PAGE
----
How lucky has Delray been?
So my wish is for future mayors to find each to find each other or others who might mentor them so they can be all that they can be.

Because when a mayor succeeds so does a city. Mayors cannot succeed alone. It really does take a village.

I should note, that while Tom and I agree on many things, we are members of different political parties. And yet, we have found a way to be close, to change each other’s minds on occasion and to find a lot that we can agree on.

The two of us are admittedly, a small sample, but it shows that agreement, reconciliation and mutual respect is possible and a whole lot more desirable. We benefit when we open our hearts and minds to the special people in our midst—especially those who see some things differently.

Thirty plus years ago, I interviewed a newly elected mayor not knowing that 10 years later I would be taking the same oath that my mentor and friend took. How could I have known? But I am grateful that I knew enough to listen to this special man because he has meant the world to me and my family and I owe him more than I can ever describe.

Here are five (there are hundreds) of principles that Tom brought to our community:

The notion that cities are like sturdy tables—you need a strong foundation that includes a healthy business community, strong neighborhoods, good schools and healthy non-profits. All the legs have to be strong. Now that sounds basic, but as we navigate the blizzard of campaign mail over the next month watch the messaging of candidates who bemoan “special interests”—code word for businesses and organizations. Truth be told, successful mayors have to cultivate relationships with all the stakeholders in town. Tom felt it was important for the city to be engaged with local schools, homeowner associations and non-profits. He also knew how critical it was for the city to have good relationships with the business community, local cities, the county, School Board, state and federal governments.

 

Business-like, civil proceedings. As noted earlier, civility and professionalism breeds stability and progress. Delray became ‘the’ place to work not because we paid more than other cities, but because of our culture and the fact that we were doing big, creative things. As a result, we attracted and retained talent. Having institutional knowledge is critical.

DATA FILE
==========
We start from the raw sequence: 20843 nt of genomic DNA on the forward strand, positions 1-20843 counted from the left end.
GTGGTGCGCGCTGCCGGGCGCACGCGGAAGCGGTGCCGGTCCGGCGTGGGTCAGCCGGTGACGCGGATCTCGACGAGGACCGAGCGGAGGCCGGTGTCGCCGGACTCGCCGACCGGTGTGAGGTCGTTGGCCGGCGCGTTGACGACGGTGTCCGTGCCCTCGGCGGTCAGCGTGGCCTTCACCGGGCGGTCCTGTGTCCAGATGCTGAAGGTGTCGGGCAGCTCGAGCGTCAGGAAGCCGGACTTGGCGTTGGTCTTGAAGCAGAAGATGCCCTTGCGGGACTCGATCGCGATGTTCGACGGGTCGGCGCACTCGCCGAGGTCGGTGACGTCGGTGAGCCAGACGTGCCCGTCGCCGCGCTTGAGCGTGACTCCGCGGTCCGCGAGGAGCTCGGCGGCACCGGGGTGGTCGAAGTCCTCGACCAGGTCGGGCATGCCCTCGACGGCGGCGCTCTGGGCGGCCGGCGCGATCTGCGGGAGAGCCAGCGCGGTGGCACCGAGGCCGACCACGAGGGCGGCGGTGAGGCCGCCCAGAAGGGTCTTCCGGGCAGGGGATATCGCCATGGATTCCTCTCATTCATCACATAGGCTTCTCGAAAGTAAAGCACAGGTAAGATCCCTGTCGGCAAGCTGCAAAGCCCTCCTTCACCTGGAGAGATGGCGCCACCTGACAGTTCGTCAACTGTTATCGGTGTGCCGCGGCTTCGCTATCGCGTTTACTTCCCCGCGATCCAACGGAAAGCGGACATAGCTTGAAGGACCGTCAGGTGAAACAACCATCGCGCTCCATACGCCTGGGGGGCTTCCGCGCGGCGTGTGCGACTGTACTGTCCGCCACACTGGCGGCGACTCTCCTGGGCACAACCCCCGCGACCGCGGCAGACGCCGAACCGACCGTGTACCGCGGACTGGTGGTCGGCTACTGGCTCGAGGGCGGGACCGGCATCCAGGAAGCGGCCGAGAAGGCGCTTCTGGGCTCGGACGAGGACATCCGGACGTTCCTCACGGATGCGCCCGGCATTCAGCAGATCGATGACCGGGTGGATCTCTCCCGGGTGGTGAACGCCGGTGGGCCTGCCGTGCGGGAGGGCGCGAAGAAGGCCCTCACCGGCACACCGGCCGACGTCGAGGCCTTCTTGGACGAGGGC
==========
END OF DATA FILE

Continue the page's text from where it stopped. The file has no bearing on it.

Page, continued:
Open Government. Tom introduced the “town hall” meeting—which was mothballed even before Covid. But the intent was to provide an annual report to citizens and business owners, much like a corporation does for its stockholders. A big part of the town hall was a presentation giving everyone a full report of where the city stood in terms of projects, financials, building permits, initiatives etc. It was educational and built community.

Brings us solutions, not just your problems. Tom stressed the importance of the community leading the process of providing solutions so he challenged groups to come to the city with ideas on how to fix problems. If there were disputes, parties were often encouraged to work it out before the city imposed a solution that might not be ideal. It proved to be a good incentive.

The Mayor as consensus builder. Tom saw his role as the consensus builder on the dais and so he most often spoke last making sure to hear the thoughts of his fellow commissioners, staff and citizens. He would try to sift through the input to piece together areas of agreement. He built consensus, he didn’t polarize, label or divide. When an issue was voted on and he lost, he moved on and urged others to do so as well.

 

 

How To Lead

An easy to read primer on leadership.

 

I saw an interview with the philanthropist David Rubenstein on Face The Nation recently.
Mr. Rubenstein just released a book on leadership that waits for me patiently on my night stand each evening.
In the book, Rubenstein talks with a variety of successful leaders and distills some of the things they’ve learned along the way.
I was sold on the book by his answer to this question by host John Dickerson.